Lowes Foods recently rolled out a provocative ad campaign highlighting specialty food offerings via blacked-out, fill-in-the-blank words to “cover” what might be perceived as expletive language. How fun was that?

TL: Wit and provocative are two of our brand values here at Lowes Foods. We believe in having fun with our guests while creating a great shopping environment. We say that we want to have marketing that pushes the envelope but at the same time you could explain it to your 12-year-old in the back seat. The “blanks” campaign was a great way for us to get out the word about all the great things we do in our store. We ran things like, “I can’t believe they roasted my coffee beans right in the store. The underlined words were blanked out, but the answers would be revealed on the line by the blanks being removed to reveal the word. We also did a scratch-off version for print and a billboard version that had a website to go to for the reveal. It was a fun and engaging campaign.

What inspires you at work, as well as in your personal life?

TL: Inspiration comes in a lot of different ways for each individual. For me I love to see people achieve success. As an example, I was recently in a store and the store manager pointed out a person and mentioned that he was disappointed to be losing such a great host. When I asked why she was leaving, he explained that she had always wanted to help victims of human trafficking, and she had an opportunity to go and do this full time.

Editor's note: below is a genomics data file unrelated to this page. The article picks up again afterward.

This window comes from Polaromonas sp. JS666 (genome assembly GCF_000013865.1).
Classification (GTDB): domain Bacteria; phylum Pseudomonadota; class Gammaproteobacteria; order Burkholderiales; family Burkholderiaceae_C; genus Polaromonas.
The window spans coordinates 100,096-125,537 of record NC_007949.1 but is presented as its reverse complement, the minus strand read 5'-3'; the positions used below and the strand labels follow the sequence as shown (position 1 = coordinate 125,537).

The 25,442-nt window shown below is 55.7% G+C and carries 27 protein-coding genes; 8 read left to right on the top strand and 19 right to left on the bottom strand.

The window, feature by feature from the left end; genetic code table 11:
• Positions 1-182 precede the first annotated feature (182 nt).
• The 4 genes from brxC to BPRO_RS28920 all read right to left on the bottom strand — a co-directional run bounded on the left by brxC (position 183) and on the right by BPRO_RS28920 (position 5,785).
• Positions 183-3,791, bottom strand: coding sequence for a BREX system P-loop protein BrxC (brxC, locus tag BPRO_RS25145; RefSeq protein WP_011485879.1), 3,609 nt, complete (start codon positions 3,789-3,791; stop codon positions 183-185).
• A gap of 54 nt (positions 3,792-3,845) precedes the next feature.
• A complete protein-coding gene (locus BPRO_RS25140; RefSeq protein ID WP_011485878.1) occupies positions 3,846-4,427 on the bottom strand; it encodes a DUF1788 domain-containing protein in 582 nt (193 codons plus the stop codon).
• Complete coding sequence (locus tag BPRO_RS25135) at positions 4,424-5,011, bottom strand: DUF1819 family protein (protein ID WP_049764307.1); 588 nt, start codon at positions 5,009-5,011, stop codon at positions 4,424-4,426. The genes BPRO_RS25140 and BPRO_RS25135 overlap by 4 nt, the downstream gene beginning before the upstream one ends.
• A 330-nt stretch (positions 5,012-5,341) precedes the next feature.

I replied this did not make me sad but rather elated. I went on to explain that as leaders we are the protectors of the hopes and dreams of those that chose to work with us and our job is to help them achieve their highest hopes, desires and dreams—whatever those dreams may be. Some will look to have a career with us and others will be working for a different path in life. Whatever that path is, if we can make the experience with us the best possible experience and celebrate their achievements, then we will always be the best place to work and have a true work family.

That’s what gets me excited. I love seeing people succeed and reach achievement here at Lowes Foods, but I also celebrate just as much when they meet those personal goals and aspirations knowing we were able to be a small part of that journey to help them on their way.

Lightening Round

Which words or phrases do you most overuse?

Drive it like you stole it.

What is your motto at the moment?

“The future can be created, not simply experienced or endured.” –Max De Pree

What is something you believe is true that some people might disagree with you about?

With the right mindset you can chose your destination in life.

Name one person you admire and why.

John Maxwell. John is a teacher and writer of leadership and he has always been a solid inspiration and foundation for leadership in my life.

What is your present state of mind?

Excited and optimistic.

Who is your fictional hero?

You can’t go wrong with Jason Bourne.

What superpower would you most like to have?

Time travel.